United States Council for International Business appeals to G-20 to keep markets open
New York, N.Y., November 13, 2008 – The United States Council for International Business (USCIB), which represents America’s top global companies, applauded recent actions by governments attending this weekend’s G-20 Summit meeting in Washington to restore confidence in financial markets worldwide. But it said additional steps might be needed to keep the global economy out of a deep recession.
“The goal must be to get capital moving once again,” said USCIB President Peter M. Robinson. “Concerted action is essential so companies can get the money they need to finance everyday operations. The G-20 governments must work together to make sure the liquidity they have pumped into the system finds its way to the right targets.”
In a statement, USCIB said the complexity of financial instruments, coupled with a lack of transparency in some financial sectors, had compounded regulators’ work. But it warned against an overreaction. “Although new regulation may be needed, it must be targeted, prudent and sensible. By freezing asset flows, overregulation can do as much damage to the world economy as a weak regulatory framework.”
USCIB also called for the G-20 to support continued convergence of global financial reporting standards.
The pro-trade group said that, alongside efforts to strengthen capital markets, improve transparency, and promote sensible regulation, G-20 countries needed to work together to keep markets open to international trade and investment. “There is a real risk that some countries may resort to border measures to protect their domestic economies. Such policies failed during the Great Depression and are not likely to be any more effective today.”
USCIB called for a renewed effort to conclude the WTO’s Doha Round of trade talks, which have foundered after seven years of negotiations. It said success in the trade round would not be possible without the full participation of all key players.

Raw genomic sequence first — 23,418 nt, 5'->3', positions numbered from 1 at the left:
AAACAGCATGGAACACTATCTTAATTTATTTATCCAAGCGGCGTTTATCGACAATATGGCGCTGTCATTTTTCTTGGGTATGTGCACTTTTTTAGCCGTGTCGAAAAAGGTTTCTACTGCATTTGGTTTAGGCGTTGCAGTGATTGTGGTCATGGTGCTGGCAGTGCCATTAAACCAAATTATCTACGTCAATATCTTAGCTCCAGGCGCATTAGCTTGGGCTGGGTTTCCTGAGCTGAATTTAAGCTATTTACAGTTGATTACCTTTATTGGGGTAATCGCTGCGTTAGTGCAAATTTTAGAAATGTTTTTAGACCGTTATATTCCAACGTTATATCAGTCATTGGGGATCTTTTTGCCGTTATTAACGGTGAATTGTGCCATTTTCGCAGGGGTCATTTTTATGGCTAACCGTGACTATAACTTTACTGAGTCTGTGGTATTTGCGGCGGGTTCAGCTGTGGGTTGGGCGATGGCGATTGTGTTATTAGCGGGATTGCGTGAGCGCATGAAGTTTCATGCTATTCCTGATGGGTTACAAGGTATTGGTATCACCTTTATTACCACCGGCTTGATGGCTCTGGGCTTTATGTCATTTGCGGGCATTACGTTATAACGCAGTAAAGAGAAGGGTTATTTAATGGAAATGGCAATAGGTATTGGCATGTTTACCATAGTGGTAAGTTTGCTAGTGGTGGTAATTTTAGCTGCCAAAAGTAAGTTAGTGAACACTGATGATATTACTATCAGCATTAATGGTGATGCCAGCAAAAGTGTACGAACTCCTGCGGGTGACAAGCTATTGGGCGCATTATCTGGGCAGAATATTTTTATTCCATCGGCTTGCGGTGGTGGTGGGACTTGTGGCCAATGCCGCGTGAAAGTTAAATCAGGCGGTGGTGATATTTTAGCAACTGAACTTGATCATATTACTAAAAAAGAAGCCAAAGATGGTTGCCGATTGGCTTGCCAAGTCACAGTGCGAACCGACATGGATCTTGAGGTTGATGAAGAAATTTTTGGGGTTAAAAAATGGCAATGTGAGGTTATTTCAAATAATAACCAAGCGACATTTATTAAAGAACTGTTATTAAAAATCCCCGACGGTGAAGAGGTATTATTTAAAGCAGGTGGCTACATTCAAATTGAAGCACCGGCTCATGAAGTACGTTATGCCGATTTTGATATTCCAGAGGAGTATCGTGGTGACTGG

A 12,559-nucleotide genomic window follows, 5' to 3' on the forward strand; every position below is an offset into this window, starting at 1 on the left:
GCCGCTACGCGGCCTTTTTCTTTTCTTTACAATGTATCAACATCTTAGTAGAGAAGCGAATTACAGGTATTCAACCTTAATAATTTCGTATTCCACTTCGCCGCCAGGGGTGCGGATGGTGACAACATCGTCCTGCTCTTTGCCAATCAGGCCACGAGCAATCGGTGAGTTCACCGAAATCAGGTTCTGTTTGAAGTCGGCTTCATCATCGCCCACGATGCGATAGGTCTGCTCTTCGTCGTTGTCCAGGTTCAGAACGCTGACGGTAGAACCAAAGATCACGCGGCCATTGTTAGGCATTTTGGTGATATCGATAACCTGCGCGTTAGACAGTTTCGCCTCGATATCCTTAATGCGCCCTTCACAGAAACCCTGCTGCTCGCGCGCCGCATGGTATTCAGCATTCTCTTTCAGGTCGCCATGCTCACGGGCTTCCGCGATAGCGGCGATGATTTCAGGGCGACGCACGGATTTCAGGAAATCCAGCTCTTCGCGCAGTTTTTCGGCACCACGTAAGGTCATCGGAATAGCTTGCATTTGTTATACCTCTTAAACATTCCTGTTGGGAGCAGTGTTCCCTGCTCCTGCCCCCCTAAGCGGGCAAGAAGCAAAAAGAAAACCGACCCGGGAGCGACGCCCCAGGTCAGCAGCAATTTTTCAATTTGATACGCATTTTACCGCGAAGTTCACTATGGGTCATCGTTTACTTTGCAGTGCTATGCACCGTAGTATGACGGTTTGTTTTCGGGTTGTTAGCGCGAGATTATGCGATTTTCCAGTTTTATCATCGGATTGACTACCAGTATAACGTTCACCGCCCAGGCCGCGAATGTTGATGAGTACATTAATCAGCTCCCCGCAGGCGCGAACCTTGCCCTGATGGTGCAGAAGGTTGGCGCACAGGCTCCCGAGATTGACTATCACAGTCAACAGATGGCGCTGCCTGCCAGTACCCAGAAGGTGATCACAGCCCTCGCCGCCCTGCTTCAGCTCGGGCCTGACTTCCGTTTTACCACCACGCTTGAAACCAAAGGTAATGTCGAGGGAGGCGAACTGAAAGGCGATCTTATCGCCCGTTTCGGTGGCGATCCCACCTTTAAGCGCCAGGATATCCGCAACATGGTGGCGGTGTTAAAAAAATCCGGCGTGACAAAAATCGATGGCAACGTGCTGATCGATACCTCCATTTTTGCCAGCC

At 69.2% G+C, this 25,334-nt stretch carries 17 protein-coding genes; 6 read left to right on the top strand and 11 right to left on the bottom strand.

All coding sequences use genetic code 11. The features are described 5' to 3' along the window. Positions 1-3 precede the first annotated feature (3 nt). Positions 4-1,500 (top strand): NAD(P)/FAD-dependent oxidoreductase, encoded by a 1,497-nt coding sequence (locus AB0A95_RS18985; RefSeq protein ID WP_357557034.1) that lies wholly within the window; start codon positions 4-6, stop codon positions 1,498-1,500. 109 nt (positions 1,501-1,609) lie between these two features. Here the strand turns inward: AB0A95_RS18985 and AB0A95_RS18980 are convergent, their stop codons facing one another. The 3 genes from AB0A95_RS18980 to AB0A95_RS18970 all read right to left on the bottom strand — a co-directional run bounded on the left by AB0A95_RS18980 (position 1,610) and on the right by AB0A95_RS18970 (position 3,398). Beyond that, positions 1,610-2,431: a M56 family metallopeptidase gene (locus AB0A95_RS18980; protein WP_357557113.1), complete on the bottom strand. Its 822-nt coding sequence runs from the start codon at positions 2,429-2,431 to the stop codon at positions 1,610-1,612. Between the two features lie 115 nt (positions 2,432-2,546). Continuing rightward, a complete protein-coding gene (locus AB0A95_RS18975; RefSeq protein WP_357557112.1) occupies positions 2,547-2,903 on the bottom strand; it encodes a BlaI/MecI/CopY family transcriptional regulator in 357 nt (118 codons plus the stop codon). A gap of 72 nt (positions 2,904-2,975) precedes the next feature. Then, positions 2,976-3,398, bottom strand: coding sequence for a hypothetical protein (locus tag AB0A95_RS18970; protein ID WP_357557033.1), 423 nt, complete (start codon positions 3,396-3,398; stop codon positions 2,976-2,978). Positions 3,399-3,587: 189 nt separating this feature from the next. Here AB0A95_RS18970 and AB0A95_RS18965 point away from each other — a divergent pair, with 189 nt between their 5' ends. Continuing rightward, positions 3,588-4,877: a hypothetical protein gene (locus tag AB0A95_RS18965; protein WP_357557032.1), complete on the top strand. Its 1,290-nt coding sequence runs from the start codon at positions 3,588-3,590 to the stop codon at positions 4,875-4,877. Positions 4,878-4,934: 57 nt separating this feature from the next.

The statement objected to calls by some countries to restrict investment flows or to channel them to certain industries. “USCIB regards as especially pernicious the notion of using national security reviews of inward investment as some form of industrial policy where governments, not markets, pick the winners and losers and also discriminate against foreign investment,” it said.
USCIB promotes an open system of global commerce in which business can flourish and contribute to economic growth, human welfare and protection of the environment. Its membership includes more than 300 leading U.S. companies, professional services firms and associations whose combined annual revenues exceed $4 trillion. As American affiliate of three global business groups – the International Chamber of Commerce, the International Organization of Employers, and the Business and Industry Advisory Committee to the OECD – USCIB provides business views to policy makers and regulatory authorities worldwide, and works to facilitate international trade.
Jonathan Huneke, VP Communications & Public Affairs, USCIB
(212) 703-5043 or firstname.lastname@example.org